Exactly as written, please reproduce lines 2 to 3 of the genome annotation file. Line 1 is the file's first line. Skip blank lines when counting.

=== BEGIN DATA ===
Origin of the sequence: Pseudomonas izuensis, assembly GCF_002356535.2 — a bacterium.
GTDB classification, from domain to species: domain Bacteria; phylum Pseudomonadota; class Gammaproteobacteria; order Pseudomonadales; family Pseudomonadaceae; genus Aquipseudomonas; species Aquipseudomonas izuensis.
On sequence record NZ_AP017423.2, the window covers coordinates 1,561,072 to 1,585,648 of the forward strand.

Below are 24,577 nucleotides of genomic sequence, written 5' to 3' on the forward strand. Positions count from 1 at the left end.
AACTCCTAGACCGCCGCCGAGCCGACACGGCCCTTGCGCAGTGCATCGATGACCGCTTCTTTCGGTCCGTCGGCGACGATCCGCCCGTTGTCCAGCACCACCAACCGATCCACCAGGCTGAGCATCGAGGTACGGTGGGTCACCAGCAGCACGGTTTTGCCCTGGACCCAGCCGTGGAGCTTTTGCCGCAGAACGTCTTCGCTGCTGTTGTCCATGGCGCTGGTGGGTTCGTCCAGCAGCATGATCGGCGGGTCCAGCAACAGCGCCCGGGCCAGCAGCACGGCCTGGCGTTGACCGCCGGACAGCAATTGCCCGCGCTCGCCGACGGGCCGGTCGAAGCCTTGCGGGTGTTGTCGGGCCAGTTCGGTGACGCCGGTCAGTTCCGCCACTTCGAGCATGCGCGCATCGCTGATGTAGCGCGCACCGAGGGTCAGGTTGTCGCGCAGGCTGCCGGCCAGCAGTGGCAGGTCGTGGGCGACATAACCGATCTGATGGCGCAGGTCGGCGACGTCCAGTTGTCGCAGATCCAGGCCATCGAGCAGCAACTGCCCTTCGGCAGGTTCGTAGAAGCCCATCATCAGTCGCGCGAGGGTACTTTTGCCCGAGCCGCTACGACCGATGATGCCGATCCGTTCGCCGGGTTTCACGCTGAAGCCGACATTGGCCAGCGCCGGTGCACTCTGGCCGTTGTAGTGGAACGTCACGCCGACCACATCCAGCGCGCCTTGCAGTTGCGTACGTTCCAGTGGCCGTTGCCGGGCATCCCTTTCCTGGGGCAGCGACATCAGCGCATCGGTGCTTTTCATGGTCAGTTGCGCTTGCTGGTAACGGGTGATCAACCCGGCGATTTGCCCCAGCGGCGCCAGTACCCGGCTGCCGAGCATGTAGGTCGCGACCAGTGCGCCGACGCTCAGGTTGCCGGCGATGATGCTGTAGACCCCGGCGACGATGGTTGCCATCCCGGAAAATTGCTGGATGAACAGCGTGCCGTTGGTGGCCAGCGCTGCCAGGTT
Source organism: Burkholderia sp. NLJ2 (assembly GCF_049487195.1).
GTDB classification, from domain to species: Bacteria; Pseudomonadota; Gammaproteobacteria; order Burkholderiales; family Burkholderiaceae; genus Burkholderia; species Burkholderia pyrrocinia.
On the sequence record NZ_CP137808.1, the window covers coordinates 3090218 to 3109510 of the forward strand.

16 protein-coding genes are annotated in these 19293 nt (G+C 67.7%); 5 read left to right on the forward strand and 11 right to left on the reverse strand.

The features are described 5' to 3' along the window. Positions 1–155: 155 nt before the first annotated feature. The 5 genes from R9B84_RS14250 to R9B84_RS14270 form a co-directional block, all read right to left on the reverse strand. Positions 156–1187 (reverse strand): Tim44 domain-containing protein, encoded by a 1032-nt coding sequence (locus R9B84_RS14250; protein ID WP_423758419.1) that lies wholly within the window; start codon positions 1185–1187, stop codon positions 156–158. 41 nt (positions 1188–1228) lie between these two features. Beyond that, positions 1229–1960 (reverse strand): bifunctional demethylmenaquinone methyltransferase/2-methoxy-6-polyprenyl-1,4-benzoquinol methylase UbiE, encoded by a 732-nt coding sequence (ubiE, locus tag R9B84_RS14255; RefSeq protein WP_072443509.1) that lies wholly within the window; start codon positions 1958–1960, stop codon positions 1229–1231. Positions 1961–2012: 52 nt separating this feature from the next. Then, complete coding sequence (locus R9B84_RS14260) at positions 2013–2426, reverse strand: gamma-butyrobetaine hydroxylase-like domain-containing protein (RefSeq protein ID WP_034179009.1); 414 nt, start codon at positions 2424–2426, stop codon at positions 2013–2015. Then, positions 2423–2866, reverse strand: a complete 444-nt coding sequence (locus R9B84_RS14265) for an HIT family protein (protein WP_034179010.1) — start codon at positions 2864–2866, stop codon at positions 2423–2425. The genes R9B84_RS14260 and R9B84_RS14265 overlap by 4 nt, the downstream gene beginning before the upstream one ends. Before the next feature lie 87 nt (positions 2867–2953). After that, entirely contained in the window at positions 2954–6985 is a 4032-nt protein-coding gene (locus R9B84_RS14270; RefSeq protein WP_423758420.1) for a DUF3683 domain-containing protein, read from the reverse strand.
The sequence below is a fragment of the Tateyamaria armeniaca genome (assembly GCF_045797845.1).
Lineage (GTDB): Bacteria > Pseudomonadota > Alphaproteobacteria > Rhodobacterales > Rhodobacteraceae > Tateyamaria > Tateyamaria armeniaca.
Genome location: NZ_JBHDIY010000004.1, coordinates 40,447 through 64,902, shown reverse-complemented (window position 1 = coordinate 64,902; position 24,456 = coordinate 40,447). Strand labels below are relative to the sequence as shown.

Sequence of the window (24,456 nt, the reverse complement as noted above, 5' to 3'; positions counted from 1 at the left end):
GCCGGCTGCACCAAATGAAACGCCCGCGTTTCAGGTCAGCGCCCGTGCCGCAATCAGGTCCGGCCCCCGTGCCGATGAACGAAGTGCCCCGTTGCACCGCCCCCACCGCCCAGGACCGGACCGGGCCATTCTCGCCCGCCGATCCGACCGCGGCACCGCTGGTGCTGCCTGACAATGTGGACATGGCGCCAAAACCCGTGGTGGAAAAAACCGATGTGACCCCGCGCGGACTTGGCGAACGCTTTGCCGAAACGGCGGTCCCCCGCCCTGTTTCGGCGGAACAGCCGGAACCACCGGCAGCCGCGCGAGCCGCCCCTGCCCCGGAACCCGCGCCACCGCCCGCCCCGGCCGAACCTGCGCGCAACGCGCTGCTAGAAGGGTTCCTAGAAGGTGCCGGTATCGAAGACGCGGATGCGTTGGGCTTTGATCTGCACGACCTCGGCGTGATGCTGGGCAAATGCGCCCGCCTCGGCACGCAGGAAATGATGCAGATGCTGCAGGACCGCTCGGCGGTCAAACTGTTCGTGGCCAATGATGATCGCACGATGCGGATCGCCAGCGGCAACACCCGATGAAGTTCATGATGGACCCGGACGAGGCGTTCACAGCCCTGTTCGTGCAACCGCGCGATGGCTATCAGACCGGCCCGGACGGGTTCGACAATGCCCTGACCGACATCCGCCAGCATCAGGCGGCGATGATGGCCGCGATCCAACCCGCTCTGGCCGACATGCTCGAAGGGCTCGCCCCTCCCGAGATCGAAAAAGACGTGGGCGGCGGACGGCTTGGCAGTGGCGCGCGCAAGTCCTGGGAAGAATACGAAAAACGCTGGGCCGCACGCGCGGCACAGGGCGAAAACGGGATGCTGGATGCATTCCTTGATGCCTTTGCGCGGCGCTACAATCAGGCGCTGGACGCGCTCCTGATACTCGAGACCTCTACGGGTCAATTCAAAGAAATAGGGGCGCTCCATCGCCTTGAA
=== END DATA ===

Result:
GTDB classification, from domain to species: domain Bacteria; phylum Pseudomonadota; class Gammaproteobacteria; order Pseudomonadales; family Pseudomonadaceae; genus Aquipseudomonas; species Aquipseudomonas izuensis.
On sequence record NZ_AP017423.2, the window covers coordinates 1,561,072 to 1,585,648 of the forward strand.